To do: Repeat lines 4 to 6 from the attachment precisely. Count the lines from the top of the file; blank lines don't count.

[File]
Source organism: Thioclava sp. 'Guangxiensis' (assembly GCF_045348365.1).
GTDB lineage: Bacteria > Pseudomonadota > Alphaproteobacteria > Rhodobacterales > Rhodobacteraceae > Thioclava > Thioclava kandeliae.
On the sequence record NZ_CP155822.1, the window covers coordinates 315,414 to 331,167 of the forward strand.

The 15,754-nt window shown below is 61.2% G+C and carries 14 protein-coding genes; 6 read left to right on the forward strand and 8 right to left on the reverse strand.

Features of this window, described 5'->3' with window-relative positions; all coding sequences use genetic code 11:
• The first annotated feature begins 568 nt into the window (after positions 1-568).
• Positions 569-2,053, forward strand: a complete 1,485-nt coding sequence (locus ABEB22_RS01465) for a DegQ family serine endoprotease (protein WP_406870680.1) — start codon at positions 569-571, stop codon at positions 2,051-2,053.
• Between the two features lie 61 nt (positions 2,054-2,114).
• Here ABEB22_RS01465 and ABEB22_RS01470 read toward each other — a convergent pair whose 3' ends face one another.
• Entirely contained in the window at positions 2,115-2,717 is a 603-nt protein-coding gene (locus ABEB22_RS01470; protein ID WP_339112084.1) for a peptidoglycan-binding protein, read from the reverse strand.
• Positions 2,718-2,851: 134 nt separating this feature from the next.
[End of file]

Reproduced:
The 15,754-nt window shown below is 61.2% G+C and carries 14 protein-coding genes; 6 read left to right on the forward strand and 8 right to left on the reverse strand.

Features of this window, described 5'->3' with window-relative positions; all coding sequences use genetic code 11:
• The first annotated feature begins 568 nt into the window (after positions 1-568).